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Shokugeki no Soma: The Fifth Plate.

What...What is this?

By BoblobV2Published 2 years ago 3 min read

This is the kind of show that you watch, and ask yourself, ‘what did I just witness?’ To give the simple answer, it is quite literally, food porn. If you have not seen any of the show, you have no idea how apt of a description that is.

The concluding season of Shokugeki no Soma comprises a final tournament that the best chefs of Totsuki academy have to overcome. As it usually is the case with this show. Each season is a collection of tournament arcs revolving around the idea of fighting with one's cooking. So in essence, Masterchef. However, there is also the addition of outlandish ludicrousness in the presentation of the events to follow that could only ever be done in anime or a Stephen Chow film, with a healthy dose of erotisicm that would not look out of place in a XXX porn parody of the show.

With all these disparate aspects mixed into the show I can safely say that this is not for everyone. The slapstick comedy, the outlandish presentation, the voluptuous curves of the men and women in orgasmic bliss upon tasting food, and the mouth wateringly highly rendered plates of food all mixed in a cauldron, has created a cacophony of chaos that is so ludicrous that you have no choice but to laugh alongside it, because you mind has not better response than that. This is a show that, by all logical rights, has no business working as well as it does. Yet the execution of it is immaculate for what it intends to be.

As stated earlier the narrative is quite simple; it is a Masterchefesque tournament arc with a simple goal. Win and be the best in the world. A colourful collection of characters are introduced so that the variety within the show is upheld as it has done so in the previous seasons. Each with a different quirk, each over the top in their own way, each with their own individual goal in mind, and each unique in their design, helping them all stand out from the crowd. Character progression is quite slight, as many of them behave as they did in the first season with the exception of Erina. However, what there is an abundance of is character development, as even the lesser characters have some attention given to them, allowing them to stand out in their own way.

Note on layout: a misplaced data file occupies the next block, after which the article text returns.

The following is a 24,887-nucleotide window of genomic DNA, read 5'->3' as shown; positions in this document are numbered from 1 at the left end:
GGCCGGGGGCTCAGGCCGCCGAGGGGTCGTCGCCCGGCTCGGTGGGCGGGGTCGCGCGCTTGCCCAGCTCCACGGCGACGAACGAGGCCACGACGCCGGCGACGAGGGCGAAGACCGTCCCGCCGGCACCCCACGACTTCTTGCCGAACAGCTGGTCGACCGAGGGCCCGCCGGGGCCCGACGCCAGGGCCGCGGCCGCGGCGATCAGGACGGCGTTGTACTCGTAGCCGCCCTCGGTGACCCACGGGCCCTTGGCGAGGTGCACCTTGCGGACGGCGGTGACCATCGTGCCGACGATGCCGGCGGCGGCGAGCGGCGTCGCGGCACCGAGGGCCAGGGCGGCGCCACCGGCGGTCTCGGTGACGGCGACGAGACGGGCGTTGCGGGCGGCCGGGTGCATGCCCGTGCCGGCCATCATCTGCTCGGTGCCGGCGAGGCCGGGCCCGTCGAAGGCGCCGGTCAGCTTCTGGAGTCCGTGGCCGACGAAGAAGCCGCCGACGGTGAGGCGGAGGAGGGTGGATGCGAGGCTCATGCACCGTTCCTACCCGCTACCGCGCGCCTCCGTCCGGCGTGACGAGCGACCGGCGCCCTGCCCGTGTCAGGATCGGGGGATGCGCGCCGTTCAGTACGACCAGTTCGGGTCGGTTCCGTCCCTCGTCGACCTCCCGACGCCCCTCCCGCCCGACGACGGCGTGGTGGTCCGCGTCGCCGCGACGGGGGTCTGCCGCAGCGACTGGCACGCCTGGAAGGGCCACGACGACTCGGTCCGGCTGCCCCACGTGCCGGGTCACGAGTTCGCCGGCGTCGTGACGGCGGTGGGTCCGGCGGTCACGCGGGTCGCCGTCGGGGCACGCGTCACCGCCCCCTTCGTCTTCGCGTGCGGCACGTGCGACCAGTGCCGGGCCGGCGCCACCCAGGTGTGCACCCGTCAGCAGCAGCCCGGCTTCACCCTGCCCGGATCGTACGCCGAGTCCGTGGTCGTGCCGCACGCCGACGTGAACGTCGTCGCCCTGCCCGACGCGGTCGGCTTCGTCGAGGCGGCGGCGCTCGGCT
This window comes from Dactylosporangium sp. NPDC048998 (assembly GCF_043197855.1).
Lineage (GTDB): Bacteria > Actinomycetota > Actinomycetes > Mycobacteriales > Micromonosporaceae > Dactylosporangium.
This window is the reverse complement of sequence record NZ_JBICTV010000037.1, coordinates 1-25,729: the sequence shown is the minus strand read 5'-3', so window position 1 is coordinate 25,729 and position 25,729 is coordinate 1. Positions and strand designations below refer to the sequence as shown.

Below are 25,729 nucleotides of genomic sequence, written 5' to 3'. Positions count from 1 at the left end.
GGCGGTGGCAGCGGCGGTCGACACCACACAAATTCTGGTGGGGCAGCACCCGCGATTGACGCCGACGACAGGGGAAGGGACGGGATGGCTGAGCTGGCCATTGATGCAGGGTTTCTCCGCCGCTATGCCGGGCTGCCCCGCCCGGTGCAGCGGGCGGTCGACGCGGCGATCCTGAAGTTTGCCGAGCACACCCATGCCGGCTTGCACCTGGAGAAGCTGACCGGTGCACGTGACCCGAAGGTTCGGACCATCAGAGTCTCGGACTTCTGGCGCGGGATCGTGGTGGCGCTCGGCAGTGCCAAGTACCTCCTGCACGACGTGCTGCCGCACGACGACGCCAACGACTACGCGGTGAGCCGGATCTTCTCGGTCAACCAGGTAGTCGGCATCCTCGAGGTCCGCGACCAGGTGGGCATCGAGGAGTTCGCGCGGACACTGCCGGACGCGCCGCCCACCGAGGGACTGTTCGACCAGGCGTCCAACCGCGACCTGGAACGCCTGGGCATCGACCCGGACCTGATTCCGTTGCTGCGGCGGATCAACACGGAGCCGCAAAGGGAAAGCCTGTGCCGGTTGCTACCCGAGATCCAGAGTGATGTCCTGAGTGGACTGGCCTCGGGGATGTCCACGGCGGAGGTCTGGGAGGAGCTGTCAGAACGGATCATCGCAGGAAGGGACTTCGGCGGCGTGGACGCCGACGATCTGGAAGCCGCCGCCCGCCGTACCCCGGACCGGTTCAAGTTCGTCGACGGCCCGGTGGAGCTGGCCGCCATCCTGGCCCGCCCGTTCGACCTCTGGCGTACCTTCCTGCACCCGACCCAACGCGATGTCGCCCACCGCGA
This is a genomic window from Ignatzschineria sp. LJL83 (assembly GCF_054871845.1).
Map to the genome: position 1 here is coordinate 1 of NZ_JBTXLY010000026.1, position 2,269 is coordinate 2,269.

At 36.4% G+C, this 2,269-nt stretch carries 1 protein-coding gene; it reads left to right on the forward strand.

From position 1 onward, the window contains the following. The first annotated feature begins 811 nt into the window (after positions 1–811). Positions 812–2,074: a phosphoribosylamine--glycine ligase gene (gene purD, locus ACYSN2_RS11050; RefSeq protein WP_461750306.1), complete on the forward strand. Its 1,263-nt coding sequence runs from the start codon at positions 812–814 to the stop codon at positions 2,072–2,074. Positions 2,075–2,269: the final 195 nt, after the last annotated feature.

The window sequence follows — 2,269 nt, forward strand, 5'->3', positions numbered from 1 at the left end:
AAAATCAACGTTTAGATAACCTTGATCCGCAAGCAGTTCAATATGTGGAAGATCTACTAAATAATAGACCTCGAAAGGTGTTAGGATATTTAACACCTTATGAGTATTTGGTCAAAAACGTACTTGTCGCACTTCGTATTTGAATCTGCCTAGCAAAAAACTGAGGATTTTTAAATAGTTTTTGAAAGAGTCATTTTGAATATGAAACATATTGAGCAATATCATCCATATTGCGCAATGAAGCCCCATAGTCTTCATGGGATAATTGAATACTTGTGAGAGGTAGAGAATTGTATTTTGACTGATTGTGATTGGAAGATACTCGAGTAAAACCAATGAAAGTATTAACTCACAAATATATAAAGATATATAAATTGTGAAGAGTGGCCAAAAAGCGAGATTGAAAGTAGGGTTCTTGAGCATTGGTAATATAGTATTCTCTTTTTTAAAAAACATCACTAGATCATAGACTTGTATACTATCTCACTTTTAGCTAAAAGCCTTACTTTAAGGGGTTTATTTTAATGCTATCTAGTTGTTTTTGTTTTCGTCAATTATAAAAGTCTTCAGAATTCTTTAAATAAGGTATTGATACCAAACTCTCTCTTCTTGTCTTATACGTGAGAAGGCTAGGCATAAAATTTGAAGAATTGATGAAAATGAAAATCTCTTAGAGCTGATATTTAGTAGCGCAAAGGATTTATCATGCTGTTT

The only time the animation quality spikes is when they are presenting the food and showing off the ingredients, while the rest of the movement is static at best, with a lot of still frames so that time and effort can be devoted to what is important, stated above. At times it would even drop dramatically so that comedy can be enhanced to accentuate the slapstick nature of it. Though I would say the intentional comedy in the show is probably its weakest aspect. The music is more akin to a fantasy or Shonen anime, where there is a bombastic progression making each cooking battle seem like a matter of life and death. This only goes further to add to the lunacy already mixing in the cauldron.

Despite the madness in the show, when you get down to it, the message behind it is quite wholesome. It shows the children's desire to please their parents, as no one else's approval, or praise, when earnest, means more to them. The mother’s desire to wish the best for their children, wanting the best path in life for them to walk down, while loving them intensely. The fathers desire, to protect his family at all cost, even if it is at a detriment to himself. Finally, to have someone in your life that breathes life into, help find yourself, and to cook for.


About the Creator


Writing about anime, and anything else I find interesting.

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